Shifting Gears

: Digitization and Services-Led Development

Autor(es):
Banco Mundial
Series ; South Asia Economic FocusEditor: Washington, DC : World Bank Group, 2021Descripción: 238 p. : gráf. ; 1 documento PDFTipo de contenido: texto (visual)
Tipo de medio: electrónico
Tipo de soporte: recurso en línea
ISBN: 978-1-4648-1797-7(electronic)Serie normalizada: South Asia Economic FocusTema(s): Economía digital | Sudeste Asiático | crecimiento económico | tecnología digital | plataformas digitales | avances tecnológicos | digitalización | covid-19Recursos en línea: Acceso al documento Resumen: South Asia region’s economies continue on a recovery path, with production and export having recovered to pre-COVID trend levels. But the recovery has been uneven across countries and sectors, and significant risks exist that could jeopardize short-term recovery and long-term growth. Over the short-term, low vaccination rates in most countries in the region make the population and economies vulnerable to future COVID waves and lockdowns; supply shortages due to global supply bottlenecks continue to put upward pressure on (food) inflation, especially after consumption recovers. Over the long-term, the region faces long-lasting scarring effects from the pandemic. The emergence of a new services economy creates an opportunity for the region to shift gears and to move towards a services-led development model. The importance of services has been increasing over time and got a further boost during the response to the COVID pandemic, when digital technologies became critical. This new services economy comprises not just the ICT sector, but also business and professional services that are increasingly critical inputs into manufacturing and other sectors, and digital platforms that are creating new markets. It can become the driver of development in South Asia because 1) Services are increasingly tradable and also represent a large part of value added incorporated in the exports of goods. 2) Services firms can drive productivity growth because of innovations that make their own products and other industries more efficient 3) The services sector also generates jobs and helps upgrading skills through on-the-job training. To unleash the potential of the new services economy, policy makers should rethink regulations and establish new institutions to enable 1) competition and innovation 2) increased labor mobility and up-skilling, through education and on-the job training; 3) the absorption of new services by firms and households. Governments in South Asia are addressing these new realities, but they face major challenges. With countries worldwide struggling to find an optimal institutional environment for the new services sectors, a good option for South Asia is to experiment with regulatory sandboxes.
Lista(s) en las que aparece este ítem: Novedades Octubre 2021
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El Centro de Documentación del Observatorio Nacional de las Telecomunicaciones y de la Sociedad de la Información (CDO) os da la bienvenida al catálogo bibliográfico sobre recursos digitales en las materias de Tecnologías de la Información y telecomunicaciones, Servicios públicos digitales, Administración Electrónica y Economía digital. 

 

 

Colección digital Acceso libre online pdf 1000020176945

South Asia region’s economies continue on a recovery path, with production and export having recovered to pre-COVID trend levels. But the recovery has been uneven across countries and sectors, and significant risks exist that could jeopardize short-term recovery and long-term growth. Over the short-term, low vaccination rates in most countries in the region make the population and economies vulnerable to future COVID waves and lockdowns; supply shortages due to global supply bottlenecks continue to put upward pressure on (food) inflation, especially after consumption recovers. Over the long-term, the region faces long-lasting scarring effects from the pandemic. The emergence of a new services economy creates an opportunity for the region to shift gears and to move towards a services-led development model. The importance of services has been increasing over time and got a further boost during the response to the COVID pandemic, when digital technologies became critical. This new services economy comprises not just the ICT sector, but also business and professional services that are increasingly critical inputs into manufacturing and other sectors, and digital platforms that are creating new markets. It can become the driver of development in South Asia because 1) Services are increasingly tradable and also represent a large part of value added incorporated in the exports of goods. 2) Services firms can drive productivity growth because of innovations that make their own products and other industries more efficient 3) The services sector also generates jobs and helps upgrading skills through on-the-job training. To unleash the potential of the new services economy, policy makers should rethink regulations and establish new institutions to enable 1) competition and innovation 2) increased labor mobility and up-skilling, through education and on-the job training; 3) the absorption of new services by firms and households. Governments in South Asia are addressing these new realities, but they face major challenges. With countries worldwide struggling to find an optimal institutional environment for the new services sectors, a good option for South Asia is to experiment with regulatory sandboxes.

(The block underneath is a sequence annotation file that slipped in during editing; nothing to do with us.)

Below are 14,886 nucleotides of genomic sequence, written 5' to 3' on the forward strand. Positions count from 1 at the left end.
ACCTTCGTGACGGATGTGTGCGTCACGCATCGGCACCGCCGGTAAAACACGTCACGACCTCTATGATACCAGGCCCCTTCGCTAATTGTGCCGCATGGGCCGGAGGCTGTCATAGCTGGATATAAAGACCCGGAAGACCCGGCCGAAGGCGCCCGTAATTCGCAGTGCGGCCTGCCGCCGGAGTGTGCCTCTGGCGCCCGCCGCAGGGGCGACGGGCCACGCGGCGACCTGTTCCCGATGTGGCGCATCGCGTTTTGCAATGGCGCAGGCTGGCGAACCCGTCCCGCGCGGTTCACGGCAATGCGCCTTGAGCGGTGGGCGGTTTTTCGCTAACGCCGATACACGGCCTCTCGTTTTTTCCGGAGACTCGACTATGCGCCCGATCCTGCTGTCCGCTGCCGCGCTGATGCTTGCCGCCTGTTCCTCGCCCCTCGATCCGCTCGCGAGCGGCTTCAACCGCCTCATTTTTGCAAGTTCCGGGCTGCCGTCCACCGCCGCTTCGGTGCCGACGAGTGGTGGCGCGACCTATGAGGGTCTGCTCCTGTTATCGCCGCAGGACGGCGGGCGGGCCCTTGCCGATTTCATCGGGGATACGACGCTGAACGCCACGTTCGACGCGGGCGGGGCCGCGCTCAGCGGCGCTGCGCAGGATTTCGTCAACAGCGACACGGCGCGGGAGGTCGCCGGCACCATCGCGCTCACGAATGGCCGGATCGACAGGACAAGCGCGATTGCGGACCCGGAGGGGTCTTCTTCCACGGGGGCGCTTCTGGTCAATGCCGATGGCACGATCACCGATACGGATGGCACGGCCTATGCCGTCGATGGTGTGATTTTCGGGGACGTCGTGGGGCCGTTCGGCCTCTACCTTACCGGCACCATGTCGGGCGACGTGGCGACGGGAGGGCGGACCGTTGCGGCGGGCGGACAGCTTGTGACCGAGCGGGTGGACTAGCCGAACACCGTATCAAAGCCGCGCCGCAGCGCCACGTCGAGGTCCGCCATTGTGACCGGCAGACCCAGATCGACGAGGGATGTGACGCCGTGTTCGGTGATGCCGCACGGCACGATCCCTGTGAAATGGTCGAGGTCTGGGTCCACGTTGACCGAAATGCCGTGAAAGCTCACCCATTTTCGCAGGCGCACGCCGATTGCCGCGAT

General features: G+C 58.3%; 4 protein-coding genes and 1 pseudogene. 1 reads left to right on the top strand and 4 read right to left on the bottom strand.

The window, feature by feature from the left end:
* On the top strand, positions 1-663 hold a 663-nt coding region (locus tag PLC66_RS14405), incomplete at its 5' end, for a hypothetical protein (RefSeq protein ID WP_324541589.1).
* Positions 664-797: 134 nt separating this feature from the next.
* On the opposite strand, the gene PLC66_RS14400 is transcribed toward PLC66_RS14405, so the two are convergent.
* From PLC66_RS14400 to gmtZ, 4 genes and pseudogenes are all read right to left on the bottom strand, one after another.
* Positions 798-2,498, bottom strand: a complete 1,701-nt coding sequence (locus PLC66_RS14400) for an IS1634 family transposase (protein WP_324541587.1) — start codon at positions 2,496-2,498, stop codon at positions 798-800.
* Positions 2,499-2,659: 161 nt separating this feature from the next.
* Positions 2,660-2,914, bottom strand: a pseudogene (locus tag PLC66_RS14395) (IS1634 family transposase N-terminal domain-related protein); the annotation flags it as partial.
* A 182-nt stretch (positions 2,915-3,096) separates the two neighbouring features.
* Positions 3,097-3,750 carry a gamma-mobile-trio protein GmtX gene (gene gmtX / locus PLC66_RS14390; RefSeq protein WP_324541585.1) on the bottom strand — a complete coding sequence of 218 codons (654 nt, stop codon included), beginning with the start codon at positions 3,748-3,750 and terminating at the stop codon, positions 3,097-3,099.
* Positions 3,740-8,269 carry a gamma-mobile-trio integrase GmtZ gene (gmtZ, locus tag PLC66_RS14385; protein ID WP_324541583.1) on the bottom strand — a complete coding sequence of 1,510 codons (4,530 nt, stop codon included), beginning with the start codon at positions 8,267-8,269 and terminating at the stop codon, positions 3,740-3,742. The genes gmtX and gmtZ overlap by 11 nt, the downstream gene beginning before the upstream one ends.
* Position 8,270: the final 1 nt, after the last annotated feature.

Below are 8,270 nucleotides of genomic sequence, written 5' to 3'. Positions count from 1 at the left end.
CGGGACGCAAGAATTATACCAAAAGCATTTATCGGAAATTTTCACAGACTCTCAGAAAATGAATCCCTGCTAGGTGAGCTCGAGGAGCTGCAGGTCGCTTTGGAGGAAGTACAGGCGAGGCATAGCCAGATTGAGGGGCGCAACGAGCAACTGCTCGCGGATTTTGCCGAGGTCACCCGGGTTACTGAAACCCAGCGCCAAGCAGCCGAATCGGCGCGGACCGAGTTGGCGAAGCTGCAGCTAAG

This work is available under the Creative Commons Attribution 3.0 IGO license (CC BY 3.0 IGO)
http://creativecommons.org/licenses/by/3.0/igo. The World Bank Group

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